BLOGIn America: Houston Officials Subpoena Sermon Notes, Private Communications From Local Pastors

By Alan Sears Posted on: | October 21, 2014

I know it’s not something many are willing to believe.

Even for those who generously support the work of Alliance Defending Freedom, who’ve heard our many warnings through the years about the threats posed to religious freedom by those hostile to our faith and those pressing the demands of the homosexual legal and political agenda … it’s hard to believe that certain things can happen in America.

 Europe may encroach on its churches, and Christians have long been persecuted in Asia, but this – this is the land of the free. This is a country born out of the burning desire of the Pilgrims and those who came after them to worship freely, to follow God’s voice in their conscience. This is the nation where protections for religious liberty are woven into the very marrow of our Constitution. We put “In God We Trust” on our money. We say “under God” in the Pledge. We sing “God Bless America” at ballgames, for goodness’ sake. How bad can it really get?

The answer to that became startlingly clear last week in Houston.

This past June, that city’s leaders put into effect a law allowing members of each sex open access to the other gender’s public bathrooms. It was not a popular decision: 82 percent of Houstonians opposed the bizarre decree. Petitions rapidly circulated throughout the city, signed by citizens demanding that the new law be repealed, or placed on a ballot for the voters to decide. Some of the petitions were circulated in churches; some pastors openly discussed the law and its implications from the pulpit – a right the First Amendment protects.

The Houston law requires a certain number of valid signatures on such petitions for them to carry real legal weight with the city council. The citizens of Houston supplied more than three times the required number. The city secretary legally certified the petitions – meaning that, by law, the council had to acquiesce to the will of the people. Yet they’ve refused to do so.

 In response, a group of citizens have filed a lawsuit against the city, pressing the council to comply with the law and honor the petitions. Instead, the city’s attorneys have filed a subpoena against five local pastors, demanding 17 categories of information – including copies of their sermons “related to the Petition, Mayor Annise Parker, homosexuality, or gender identity prepared by, delivered by, revised by, or approved by you or in your possession,” as well as any personal communications they might have had with church members or others about the bathroom law.

 ADF attorneys have filed a motion in a Texas court to block that subpoena – along with an accompanying brief pointing out that neither the pastors nor their churches are even involved in the lawsuit, and that the information the City wants has nothing to do with the lawsuit. And the City isn't backing down.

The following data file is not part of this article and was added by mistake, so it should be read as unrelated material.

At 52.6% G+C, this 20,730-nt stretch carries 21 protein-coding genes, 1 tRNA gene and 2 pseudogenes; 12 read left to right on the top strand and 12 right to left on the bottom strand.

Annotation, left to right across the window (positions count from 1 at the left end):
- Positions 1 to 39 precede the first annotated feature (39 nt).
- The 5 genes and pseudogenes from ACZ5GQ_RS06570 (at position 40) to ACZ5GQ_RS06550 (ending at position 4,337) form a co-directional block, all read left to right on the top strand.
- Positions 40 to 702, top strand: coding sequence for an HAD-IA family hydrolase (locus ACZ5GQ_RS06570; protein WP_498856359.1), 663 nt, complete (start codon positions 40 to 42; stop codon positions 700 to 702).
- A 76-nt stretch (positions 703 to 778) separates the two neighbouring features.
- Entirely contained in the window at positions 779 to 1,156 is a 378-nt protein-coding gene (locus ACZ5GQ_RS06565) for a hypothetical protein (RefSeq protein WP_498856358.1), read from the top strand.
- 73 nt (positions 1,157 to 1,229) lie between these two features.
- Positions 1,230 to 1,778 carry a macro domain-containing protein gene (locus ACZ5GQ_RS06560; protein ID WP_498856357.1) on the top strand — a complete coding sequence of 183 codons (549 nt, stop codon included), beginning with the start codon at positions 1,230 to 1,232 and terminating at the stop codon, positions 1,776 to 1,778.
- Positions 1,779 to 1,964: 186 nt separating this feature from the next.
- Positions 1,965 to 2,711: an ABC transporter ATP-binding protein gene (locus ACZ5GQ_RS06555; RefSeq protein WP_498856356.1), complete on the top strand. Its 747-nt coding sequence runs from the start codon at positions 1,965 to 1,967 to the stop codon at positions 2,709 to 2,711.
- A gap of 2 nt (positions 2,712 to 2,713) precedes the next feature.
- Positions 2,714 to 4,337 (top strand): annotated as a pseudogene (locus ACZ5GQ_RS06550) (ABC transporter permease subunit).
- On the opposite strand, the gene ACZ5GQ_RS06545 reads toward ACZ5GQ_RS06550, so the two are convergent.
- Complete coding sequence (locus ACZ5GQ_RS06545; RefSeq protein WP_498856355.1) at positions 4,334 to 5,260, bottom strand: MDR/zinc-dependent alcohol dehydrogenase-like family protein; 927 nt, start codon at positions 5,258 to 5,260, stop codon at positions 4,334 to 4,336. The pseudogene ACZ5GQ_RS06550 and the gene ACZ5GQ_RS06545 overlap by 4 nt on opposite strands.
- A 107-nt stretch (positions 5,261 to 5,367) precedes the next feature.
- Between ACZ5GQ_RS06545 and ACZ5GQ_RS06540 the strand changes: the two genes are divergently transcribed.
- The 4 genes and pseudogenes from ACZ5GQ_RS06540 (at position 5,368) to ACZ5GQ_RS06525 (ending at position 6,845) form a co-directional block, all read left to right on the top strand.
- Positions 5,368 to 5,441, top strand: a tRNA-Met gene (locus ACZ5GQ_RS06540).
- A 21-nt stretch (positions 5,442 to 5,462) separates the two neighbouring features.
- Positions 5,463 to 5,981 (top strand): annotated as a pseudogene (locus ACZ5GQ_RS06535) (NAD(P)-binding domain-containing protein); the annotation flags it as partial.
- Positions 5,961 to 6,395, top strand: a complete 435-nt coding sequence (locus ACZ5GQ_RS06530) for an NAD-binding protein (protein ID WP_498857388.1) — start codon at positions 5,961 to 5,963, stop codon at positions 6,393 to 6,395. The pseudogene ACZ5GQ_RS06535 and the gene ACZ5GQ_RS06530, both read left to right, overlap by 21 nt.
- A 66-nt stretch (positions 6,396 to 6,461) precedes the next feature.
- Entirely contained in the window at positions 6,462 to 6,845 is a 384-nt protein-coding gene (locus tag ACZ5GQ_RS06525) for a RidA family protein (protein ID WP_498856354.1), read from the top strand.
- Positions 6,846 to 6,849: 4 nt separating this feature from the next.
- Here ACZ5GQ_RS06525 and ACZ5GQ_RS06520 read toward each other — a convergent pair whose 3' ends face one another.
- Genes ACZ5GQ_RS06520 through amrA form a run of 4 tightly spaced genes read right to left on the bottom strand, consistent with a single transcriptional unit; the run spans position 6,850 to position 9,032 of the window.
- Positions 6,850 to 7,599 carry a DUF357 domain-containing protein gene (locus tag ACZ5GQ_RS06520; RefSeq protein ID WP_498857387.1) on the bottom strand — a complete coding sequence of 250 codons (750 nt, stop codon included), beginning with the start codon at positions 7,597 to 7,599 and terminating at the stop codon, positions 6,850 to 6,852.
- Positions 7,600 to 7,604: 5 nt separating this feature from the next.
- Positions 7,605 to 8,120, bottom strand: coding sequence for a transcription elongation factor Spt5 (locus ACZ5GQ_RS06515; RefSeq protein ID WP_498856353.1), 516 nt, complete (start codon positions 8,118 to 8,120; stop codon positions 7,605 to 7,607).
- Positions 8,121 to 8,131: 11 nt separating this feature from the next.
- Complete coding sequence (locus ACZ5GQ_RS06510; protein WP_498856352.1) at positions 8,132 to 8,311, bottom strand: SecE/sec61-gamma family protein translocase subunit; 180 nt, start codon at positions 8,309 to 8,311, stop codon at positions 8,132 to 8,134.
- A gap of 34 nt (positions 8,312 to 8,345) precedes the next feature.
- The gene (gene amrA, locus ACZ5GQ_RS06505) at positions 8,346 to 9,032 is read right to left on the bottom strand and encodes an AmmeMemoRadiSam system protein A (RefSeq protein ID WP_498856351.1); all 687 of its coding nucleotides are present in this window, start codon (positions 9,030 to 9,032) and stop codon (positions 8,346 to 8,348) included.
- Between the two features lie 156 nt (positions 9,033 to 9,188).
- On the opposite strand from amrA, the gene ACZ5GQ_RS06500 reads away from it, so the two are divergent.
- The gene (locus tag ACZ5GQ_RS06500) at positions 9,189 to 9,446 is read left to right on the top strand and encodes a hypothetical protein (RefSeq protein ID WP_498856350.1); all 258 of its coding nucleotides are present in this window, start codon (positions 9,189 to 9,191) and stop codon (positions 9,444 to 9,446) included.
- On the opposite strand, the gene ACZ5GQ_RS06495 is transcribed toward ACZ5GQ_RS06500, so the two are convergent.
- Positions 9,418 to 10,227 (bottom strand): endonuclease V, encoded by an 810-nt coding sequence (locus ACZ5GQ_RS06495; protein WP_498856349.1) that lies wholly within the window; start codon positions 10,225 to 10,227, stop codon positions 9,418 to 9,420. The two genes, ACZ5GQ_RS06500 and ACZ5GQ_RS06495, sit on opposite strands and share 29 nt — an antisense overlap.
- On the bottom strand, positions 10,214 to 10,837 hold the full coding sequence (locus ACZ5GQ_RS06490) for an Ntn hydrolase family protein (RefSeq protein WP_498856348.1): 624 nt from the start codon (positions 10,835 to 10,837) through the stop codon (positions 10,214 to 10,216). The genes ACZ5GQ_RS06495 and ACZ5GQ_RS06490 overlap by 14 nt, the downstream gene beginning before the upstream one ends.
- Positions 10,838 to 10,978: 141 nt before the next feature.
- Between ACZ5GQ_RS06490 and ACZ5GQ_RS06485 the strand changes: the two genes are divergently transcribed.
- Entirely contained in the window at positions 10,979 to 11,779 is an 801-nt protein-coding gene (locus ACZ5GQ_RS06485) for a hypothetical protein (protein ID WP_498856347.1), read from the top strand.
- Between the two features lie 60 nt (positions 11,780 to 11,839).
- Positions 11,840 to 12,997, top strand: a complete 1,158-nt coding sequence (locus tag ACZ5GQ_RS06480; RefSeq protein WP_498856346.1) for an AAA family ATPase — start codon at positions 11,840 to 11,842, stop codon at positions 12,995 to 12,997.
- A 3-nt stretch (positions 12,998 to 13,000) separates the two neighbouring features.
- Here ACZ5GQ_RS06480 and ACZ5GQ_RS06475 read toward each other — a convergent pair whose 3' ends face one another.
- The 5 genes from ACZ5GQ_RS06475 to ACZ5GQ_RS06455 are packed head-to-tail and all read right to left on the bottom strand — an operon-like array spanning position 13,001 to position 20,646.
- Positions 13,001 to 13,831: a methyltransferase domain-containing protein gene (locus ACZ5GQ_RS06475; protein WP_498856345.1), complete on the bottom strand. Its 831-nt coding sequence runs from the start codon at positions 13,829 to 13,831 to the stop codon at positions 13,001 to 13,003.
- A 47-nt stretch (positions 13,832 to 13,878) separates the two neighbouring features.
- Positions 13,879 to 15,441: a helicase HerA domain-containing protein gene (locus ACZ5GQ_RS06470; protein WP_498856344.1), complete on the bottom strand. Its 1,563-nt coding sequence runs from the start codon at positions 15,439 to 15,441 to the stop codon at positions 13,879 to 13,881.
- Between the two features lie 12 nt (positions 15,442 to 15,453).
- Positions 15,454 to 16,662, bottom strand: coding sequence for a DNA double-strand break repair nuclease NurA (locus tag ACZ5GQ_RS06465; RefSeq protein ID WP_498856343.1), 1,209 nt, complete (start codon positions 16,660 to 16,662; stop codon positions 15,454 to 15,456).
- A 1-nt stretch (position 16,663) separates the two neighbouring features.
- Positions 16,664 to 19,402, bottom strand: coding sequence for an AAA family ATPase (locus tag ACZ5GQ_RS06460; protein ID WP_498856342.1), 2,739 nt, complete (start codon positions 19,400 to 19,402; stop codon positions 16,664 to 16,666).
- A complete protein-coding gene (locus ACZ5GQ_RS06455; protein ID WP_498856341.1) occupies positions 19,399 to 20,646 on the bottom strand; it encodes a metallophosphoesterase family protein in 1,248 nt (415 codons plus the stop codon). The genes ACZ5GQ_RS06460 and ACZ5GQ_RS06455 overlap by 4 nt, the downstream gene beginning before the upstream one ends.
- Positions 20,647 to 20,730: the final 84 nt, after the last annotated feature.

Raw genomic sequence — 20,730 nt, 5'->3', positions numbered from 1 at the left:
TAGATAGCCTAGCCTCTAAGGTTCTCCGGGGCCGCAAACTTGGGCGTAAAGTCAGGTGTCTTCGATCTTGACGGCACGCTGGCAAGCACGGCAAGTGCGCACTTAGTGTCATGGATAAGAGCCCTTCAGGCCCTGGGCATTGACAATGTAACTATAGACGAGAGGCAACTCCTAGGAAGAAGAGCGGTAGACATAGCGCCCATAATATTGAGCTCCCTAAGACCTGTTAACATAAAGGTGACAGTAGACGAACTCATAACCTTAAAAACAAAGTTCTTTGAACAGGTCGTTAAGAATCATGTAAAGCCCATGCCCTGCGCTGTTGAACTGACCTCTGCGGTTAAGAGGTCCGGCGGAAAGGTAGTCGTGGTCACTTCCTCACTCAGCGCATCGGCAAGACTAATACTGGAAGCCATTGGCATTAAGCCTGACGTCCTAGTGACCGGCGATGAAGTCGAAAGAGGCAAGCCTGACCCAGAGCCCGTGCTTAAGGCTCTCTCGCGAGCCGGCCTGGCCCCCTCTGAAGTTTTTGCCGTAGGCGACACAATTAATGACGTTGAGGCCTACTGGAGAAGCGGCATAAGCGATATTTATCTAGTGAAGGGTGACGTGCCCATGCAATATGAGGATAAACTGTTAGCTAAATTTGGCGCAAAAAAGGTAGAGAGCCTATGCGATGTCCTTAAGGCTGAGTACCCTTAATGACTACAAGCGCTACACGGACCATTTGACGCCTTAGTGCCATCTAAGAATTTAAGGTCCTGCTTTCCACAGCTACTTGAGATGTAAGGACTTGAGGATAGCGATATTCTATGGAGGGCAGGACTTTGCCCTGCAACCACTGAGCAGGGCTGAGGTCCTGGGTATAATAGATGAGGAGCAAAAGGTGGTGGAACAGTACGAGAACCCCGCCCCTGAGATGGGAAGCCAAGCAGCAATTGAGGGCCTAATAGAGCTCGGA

City officials apparently want to see if the pastors have ever opposed or criticized them … and to intimidate them, other pastors, and any other citizens from ever doing so again. In effect, it’s an aggressive bid to control – through explicit legal action or implicit political pressure – what preachers preach, and what Christians believe about social issues.

“The city’s subpoena of sermons and other pastoral communications is both needless and unprecedented,” says ADF Litigation Counsel Christiana Holcomb.

“The city council and its attorneys are engaging in an inquisition designed to stifle any critique of its actions. Political and social commentary is not a crime; it is protected by the First Amendment.”

“City council members are supposed to be public servants, not ‘Big Brother’ overlords who will tolerate no dissent or challenge,” says ADF Senior Legal Counsel Erik Stanley. “In this case, they have embarked upon a witch-hunt, and we are asking the court to put a stop to it.”

The Houston city council’s actions pose a “clear and present danger” to religious freedom … not only in their own community, but throughout the country. This is a critical “trial balloon” being floated in the culture. Those pressing the agenda the council supports are watching closely to see not only how the citizens of Houston and the media react, but how Christians across America do.

 The threats to your religious freedom – and to that of your children and grandchildren – are real. Christians cannot take solace in the vague, naive hope that “nothing really bad could happen in America.”

Freedom is never free, and it’s never guaranteed … not even here. If we cherish our religious liberty, we must stand for it and defend it. We must respond in the courts and at the voting booth. We must make the phone calls, and sign the petitions – even at church. We must speak up for it – even from the pulpit.

Please join me in praying for the pastors of Houston and their churches, as they stand for religious freedom. Please be in prayer for our attorneys, as they work to defend these fellow believers. And please pray for Christians all over America, that we will have the courage and the wisdom to be both good citizens, and faithful followers of Christ.

Alan Sears


Alan Sears serves as founder of Alliance Defending Freedom, building on his experience as longtime leader of the organization to strengthen alliances, forge new relationships, and develop ADF resources.

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